The report found that there were 82 million migrants living in Europe and 59 million in North America in 2019, followed by northern Africa and western Asia with 49 million each
Europe and North America have absorbed the largest share of the world's 272 million migrants, a population that has grown by 23% over the past decade, according to a UN report published Tuesday.
The report found that there were 82 million migrants living in Europe and 59 million in North America in 2019, followed by northern Africa and western Asia with 49 million each.
There were 51 million more migrants in the world in 2019 than in 2010, a 23% increase, according to the report prepared by the population division of the UN Department of Economic and Social Affairs.
It said migrants account for 3.5% of the world's population today, compared with 2.8% in 2000.
The report said the estimates were based on official national statistics on the foreign-born or the foreign population obtained from population censuses, population registers or nationally representative surveys.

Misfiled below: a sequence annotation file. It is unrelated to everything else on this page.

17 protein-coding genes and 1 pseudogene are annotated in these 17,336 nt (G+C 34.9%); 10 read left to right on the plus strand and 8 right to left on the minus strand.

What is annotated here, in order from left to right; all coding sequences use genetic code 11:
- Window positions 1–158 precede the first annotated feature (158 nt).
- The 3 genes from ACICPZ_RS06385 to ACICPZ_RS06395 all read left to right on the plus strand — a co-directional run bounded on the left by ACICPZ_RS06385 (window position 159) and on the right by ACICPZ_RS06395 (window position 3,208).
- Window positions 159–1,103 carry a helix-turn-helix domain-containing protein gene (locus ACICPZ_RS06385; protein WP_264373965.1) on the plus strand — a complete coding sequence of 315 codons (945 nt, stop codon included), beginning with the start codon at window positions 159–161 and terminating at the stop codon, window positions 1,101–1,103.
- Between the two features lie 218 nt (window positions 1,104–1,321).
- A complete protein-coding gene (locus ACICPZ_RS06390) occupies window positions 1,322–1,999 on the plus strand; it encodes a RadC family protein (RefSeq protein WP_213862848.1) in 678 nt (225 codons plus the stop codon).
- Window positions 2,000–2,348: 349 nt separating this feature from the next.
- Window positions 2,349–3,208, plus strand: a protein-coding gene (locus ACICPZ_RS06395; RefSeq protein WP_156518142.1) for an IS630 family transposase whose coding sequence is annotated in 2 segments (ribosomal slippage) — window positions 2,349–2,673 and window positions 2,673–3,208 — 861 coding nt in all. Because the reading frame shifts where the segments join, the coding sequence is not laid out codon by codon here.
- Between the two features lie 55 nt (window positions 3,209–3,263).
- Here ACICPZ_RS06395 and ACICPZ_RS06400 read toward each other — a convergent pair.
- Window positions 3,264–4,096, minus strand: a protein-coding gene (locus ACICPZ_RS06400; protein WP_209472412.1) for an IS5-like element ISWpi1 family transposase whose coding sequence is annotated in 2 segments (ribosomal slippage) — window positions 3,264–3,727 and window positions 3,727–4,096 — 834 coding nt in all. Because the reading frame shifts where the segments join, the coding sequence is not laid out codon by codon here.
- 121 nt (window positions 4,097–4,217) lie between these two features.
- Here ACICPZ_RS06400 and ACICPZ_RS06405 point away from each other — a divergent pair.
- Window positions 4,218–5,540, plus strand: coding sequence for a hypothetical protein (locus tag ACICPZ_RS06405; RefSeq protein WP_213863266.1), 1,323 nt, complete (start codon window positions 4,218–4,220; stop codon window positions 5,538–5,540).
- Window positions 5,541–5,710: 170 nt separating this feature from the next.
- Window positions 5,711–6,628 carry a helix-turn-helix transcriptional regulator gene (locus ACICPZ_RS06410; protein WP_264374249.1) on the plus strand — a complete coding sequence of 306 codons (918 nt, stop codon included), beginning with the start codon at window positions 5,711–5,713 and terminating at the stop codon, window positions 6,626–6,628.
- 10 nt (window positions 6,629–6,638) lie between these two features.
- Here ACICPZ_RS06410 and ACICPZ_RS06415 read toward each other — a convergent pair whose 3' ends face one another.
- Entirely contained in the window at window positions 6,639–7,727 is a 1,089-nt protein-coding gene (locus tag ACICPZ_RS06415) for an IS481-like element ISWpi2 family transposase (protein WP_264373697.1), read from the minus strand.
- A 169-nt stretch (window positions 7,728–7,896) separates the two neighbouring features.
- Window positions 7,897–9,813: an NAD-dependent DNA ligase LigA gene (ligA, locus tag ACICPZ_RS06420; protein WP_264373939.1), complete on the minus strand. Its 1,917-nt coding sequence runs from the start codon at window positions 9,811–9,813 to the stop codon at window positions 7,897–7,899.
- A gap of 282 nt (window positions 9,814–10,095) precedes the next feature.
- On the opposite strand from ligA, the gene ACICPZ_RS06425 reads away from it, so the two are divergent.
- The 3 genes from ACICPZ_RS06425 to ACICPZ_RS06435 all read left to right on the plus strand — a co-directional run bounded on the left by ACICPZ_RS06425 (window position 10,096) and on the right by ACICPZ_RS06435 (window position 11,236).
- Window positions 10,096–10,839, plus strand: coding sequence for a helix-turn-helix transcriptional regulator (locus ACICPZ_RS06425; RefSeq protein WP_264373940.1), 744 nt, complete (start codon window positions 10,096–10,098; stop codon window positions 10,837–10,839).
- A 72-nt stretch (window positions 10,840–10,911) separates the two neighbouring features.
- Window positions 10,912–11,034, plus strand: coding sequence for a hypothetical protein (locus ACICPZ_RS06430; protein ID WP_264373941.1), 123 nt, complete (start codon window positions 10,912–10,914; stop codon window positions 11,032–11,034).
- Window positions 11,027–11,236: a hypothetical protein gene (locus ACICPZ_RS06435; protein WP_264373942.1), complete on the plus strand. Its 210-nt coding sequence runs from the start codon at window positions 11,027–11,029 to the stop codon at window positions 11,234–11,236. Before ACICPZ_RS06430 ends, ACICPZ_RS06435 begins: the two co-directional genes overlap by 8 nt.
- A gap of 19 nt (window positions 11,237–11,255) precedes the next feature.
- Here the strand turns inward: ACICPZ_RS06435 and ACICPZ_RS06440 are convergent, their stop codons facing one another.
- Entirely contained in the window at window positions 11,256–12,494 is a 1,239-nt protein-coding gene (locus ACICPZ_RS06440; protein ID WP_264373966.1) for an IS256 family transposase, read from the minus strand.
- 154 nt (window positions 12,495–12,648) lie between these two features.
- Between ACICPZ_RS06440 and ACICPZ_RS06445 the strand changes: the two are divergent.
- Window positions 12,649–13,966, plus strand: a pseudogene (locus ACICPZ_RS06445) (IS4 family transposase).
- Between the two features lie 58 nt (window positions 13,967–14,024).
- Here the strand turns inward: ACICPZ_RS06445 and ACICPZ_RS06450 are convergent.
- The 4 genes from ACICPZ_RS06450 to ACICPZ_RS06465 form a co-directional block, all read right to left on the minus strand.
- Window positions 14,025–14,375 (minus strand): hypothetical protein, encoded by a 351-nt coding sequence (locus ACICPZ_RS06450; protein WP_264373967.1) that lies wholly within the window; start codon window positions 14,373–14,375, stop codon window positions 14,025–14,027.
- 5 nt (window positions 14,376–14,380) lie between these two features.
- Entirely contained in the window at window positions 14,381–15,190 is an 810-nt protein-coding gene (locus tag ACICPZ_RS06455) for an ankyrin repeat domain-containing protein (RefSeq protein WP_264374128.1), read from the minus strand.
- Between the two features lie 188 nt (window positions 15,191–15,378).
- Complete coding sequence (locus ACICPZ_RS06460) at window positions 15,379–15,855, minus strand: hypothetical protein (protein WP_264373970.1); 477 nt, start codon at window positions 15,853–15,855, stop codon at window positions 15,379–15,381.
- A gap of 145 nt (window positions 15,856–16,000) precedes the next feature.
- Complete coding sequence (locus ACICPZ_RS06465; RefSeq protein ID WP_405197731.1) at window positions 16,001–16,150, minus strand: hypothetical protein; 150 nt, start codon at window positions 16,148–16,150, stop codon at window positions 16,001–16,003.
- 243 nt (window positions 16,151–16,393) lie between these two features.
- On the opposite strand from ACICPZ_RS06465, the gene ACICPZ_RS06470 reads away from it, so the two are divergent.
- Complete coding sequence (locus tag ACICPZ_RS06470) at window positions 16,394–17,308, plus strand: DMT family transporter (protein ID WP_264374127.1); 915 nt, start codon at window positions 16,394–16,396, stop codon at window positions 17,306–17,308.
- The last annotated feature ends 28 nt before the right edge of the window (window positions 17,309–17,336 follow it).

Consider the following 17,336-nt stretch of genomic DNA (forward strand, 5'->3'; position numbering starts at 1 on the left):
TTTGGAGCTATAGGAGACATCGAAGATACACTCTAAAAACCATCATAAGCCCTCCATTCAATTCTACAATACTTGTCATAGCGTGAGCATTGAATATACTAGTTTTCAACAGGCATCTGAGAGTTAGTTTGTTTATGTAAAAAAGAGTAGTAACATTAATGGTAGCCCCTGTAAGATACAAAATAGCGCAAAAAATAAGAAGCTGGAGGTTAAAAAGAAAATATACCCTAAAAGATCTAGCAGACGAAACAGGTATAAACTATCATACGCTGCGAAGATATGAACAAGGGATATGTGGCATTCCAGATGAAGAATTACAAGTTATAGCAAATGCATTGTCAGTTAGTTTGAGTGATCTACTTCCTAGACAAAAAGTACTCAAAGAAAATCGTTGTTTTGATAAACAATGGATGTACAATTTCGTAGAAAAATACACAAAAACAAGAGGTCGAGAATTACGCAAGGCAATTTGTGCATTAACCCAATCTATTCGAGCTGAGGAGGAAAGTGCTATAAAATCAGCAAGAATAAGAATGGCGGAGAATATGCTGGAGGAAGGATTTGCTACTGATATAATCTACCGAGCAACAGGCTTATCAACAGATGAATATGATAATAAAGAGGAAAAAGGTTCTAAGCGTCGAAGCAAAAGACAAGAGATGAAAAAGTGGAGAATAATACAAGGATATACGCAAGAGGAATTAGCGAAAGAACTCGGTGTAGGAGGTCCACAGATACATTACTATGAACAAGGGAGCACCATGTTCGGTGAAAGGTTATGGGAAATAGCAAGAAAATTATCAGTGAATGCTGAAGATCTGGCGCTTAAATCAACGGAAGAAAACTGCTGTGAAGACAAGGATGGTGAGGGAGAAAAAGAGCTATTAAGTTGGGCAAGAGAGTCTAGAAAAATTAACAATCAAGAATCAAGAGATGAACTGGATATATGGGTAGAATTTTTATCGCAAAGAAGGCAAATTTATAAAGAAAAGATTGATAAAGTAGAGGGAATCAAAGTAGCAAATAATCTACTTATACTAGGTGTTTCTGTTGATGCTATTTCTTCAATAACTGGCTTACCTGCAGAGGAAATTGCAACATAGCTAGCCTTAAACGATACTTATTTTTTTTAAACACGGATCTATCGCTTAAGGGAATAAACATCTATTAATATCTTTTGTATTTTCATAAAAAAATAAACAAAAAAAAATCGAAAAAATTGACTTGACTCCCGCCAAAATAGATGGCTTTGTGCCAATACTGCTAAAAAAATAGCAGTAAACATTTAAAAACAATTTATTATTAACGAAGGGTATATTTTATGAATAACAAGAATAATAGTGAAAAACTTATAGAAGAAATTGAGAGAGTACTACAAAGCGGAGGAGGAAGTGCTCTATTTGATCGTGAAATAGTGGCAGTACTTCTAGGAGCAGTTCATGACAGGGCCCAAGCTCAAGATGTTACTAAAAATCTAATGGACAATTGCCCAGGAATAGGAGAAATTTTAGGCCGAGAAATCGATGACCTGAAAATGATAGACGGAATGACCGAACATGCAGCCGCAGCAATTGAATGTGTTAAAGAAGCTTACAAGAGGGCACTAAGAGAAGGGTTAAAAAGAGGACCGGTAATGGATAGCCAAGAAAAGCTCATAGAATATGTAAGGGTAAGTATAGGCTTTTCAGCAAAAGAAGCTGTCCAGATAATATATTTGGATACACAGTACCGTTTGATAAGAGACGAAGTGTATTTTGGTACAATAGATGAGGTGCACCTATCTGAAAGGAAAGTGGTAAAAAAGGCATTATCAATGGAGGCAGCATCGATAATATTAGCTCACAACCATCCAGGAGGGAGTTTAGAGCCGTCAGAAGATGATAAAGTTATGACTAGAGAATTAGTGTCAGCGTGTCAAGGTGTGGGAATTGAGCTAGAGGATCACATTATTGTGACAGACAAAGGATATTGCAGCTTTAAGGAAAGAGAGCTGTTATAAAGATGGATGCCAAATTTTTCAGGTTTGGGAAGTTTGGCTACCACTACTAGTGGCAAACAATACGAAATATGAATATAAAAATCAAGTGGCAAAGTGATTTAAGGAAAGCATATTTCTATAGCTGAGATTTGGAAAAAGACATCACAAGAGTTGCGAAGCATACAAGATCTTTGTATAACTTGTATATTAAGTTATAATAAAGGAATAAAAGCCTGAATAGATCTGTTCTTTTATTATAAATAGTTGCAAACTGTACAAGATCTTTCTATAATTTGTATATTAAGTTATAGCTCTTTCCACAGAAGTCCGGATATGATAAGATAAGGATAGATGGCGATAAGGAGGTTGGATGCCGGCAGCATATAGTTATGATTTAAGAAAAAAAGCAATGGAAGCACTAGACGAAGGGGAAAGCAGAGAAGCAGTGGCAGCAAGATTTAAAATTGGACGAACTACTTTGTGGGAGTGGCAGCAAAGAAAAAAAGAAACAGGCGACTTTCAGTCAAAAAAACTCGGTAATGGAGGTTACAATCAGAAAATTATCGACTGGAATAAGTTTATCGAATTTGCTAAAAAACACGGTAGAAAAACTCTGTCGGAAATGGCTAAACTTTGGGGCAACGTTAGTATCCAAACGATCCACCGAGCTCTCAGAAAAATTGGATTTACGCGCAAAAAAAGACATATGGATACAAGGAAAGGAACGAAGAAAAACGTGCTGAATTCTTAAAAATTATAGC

"These data are critical for understanding the important role of migrants and migration in the development of both countries of origin and destination," said Liu Zhenmin, UN under-secretary-general for Economic and Social Affairs.
He said "orderly, safe, regular and responsible migration and mobility of people" were important in fostering sustainable development.
The UN's country-by-country analysis shows that half the world's 272 million migrants live in just 10 countries, with the United States in first place with 51 million.
Germany and Saudi Arabia were next with 13 million each, followed by Russia 12 million, Britain 10 million, United Arab Emirates 9 million, France, Canada, Australia 8 million each and Italy 6 million.
In terms of countries of origin, India was first with 18 million nationals living in other countries, followed by Mexico 12 million, China 11 million, Russia 10 million and Syria 8 million, according to the report.